Home News Downtown S.F. keeps adding housing units, but does anyone actually want to live there?

Downtown S.F. keeps adding housing units, but does anyone actually want to live there?

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Take a walk on Montgomery Street, San Francisco’s financial district, on weekday nights You are unlikely to see Common sights in other more suburban areas: People walk their dogs or guide a herd of children to a building while losing weight with a grocery bag filled with supper equipment. ..

Despite seeing downtown notable, it’s only partially Increase in housing With modern units, the demand for them when they hit the market seems to be low at first glance.

Since 2018, units have tended to spend more days in the market than the rest of the city for the three zip codes covering the financial district and its north-south region, according to data from the real estate list database MLS. .. And sell at a lower median list price.

These zip codes are 94108 and cover California Street, Nob Hill, Chinatown to Market Street. Surrounded by Market Street in the south and Kearney and batteries in the west and east, 94104. The 94105 covers the southern area of ​​Market Street, which stretches south towards Embacadero and stretches towards Oracle Park.

In 2018, properties in the financial district area were sold at a median of $ 1.2 million, even though they were listed at a median of $ 1.3 million. They also spent more than twice the median number of days in the market compared to the units sold in the city that year.

Units listed in the region in 2019 and 2020 are also likely to sell below their original list price, spending a median of 62 and 70 days in the market, respectively. This was compared to a median of 17 days in the city-wide market in 2019 and 22 days in 2020.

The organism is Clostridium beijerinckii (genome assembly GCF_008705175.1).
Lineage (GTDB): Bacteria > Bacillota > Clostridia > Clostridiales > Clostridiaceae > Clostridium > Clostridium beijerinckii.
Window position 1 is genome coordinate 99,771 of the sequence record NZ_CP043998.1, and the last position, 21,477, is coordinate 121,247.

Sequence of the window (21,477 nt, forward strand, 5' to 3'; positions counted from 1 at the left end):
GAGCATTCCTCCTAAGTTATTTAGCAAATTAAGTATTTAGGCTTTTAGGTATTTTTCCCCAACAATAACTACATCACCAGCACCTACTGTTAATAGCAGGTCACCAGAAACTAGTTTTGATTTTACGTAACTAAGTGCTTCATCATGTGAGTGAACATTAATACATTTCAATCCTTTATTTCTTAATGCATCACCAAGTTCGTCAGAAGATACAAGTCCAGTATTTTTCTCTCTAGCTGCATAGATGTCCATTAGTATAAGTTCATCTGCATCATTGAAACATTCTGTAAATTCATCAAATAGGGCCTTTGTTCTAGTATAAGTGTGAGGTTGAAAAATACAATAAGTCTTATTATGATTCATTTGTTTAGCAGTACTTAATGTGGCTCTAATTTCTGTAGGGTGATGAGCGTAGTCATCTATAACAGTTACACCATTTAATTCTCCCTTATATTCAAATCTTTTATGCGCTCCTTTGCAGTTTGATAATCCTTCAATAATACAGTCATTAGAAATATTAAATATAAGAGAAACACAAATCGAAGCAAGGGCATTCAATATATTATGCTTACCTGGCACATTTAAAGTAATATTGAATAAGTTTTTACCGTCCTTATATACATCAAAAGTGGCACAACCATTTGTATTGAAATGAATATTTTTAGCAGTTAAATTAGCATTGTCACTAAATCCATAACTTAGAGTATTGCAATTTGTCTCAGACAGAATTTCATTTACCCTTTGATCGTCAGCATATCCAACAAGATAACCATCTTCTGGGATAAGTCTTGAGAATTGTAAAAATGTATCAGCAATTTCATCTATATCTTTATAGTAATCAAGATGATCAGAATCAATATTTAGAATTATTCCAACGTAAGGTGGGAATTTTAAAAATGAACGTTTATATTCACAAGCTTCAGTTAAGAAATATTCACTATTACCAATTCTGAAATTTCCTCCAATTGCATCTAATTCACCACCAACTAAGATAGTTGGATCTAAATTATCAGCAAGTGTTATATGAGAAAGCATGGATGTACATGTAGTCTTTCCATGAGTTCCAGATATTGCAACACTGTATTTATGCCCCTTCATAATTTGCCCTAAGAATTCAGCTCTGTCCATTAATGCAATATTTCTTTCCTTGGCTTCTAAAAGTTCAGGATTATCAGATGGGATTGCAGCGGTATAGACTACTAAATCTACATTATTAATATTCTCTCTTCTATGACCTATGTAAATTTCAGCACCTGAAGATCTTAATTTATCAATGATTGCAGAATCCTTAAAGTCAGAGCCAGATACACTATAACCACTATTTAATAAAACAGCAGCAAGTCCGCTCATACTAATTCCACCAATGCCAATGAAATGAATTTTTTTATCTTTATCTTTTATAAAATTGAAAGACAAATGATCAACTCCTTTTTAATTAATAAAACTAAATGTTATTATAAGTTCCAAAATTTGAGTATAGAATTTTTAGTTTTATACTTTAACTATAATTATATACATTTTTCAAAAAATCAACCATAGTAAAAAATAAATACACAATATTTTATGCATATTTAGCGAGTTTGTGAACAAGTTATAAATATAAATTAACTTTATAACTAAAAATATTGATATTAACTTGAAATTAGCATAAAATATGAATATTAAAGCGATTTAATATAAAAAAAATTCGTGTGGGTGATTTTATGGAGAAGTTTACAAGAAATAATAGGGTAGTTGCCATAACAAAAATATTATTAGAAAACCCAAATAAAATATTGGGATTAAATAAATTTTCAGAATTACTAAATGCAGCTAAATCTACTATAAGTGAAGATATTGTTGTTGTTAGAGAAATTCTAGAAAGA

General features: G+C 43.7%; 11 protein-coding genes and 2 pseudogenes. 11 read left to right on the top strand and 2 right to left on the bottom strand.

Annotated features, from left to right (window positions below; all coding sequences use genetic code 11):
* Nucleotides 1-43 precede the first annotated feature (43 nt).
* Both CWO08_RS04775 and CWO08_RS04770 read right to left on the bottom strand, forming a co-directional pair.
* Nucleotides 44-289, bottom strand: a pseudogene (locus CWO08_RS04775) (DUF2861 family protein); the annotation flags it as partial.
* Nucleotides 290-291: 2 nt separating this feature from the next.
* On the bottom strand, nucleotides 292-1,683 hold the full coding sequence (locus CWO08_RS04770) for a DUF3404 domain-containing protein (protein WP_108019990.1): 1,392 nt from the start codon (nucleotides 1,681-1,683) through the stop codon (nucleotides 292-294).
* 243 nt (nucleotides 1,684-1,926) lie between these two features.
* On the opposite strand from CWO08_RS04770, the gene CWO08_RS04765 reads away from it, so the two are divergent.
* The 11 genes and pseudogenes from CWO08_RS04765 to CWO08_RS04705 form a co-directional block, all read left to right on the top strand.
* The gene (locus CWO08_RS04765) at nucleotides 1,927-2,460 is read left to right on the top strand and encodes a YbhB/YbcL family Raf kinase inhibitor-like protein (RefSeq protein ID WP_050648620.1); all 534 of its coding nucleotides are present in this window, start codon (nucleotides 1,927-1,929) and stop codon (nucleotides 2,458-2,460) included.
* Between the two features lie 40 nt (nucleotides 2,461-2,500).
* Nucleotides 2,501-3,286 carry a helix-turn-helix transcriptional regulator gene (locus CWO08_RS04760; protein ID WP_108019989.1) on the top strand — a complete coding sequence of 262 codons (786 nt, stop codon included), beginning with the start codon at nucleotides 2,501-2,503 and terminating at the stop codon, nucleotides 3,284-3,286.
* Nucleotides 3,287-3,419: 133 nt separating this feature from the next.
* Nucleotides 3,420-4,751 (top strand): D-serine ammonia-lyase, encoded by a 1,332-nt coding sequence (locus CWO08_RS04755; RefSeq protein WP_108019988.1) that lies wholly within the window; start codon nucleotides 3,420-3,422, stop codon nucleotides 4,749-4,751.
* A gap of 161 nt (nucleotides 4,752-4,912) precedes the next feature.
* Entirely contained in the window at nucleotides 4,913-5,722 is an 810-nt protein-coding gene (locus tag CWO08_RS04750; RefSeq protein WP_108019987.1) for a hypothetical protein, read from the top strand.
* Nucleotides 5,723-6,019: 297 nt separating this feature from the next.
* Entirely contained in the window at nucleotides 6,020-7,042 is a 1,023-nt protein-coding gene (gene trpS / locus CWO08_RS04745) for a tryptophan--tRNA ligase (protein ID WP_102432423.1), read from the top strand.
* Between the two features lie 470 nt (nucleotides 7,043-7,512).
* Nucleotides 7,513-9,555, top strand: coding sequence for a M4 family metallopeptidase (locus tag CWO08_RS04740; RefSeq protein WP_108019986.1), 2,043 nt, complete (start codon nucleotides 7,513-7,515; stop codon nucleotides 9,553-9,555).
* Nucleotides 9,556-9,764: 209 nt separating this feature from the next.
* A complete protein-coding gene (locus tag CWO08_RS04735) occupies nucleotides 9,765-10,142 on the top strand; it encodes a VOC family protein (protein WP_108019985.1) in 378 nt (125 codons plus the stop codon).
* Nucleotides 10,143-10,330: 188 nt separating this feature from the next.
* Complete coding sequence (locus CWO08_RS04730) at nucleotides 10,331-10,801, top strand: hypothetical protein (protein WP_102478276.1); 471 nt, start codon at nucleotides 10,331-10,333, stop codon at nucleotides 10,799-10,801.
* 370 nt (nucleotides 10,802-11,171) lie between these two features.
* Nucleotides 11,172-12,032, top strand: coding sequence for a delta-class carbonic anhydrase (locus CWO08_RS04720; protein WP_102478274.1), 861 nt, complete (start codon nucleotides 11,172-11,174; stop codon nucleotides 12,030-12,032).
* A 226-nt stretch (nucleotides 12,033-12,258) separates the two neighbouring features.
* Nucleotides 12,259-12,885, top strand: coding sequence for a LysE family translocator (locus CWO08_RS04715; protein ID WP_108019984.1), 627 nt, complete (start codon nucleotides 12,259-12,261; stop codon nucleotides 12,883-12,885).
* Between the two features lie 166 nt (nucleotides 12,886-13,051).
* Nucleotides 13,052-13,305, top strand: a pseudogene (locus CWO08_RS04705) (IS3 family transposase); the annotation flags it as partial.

In 2021, the median selling price of $ 1.15 million approached the median list price of $ 1.24 million in the downtown area, but the number of days spent in the market was 69 compared to the city’s 16 days. It was almost the same as the day.

Part of the reason industry experts suggest is that single-family homes continue to be San Francisco’s most desirable and overpriced property.

“Most of these (downtown) locations, almost all, are condominiums,” said Adam Brinklow of Front Steps San Francisco Real Estate, who provided the MLS data. “For the last decade, single-family homes have been a big impetus,” and are most in demand, especially for those looking to raise a family in the city.

That’s why many people living in the heart of downtown are well-established professionals of middle-aged and older who are already raising families. People like John Dunlap who have lived in the 3rdand Market building for four and a half years.

According to Dunlap, his building is home to professional athletes, Trump and Biden presidents, bank executives, other established types of people, and some families.

Due to its proximity to cultural facilities such as museums and mechanical laboratories, you can go beyond the comfort of riding a bicycle or using transportation along the Embacadero.

Compared to the rest of San Francisco, some parts of downtown center are short on housing, while housing is on the rise.

Called “Downtown” by the San Francisco Planning Authority, the area is largely surrounded by Van Ness Avenue, Market Street, and Sacramento Street, which leads to Embacadero, with a 8.7% increase in residential units between 2010 and 2021.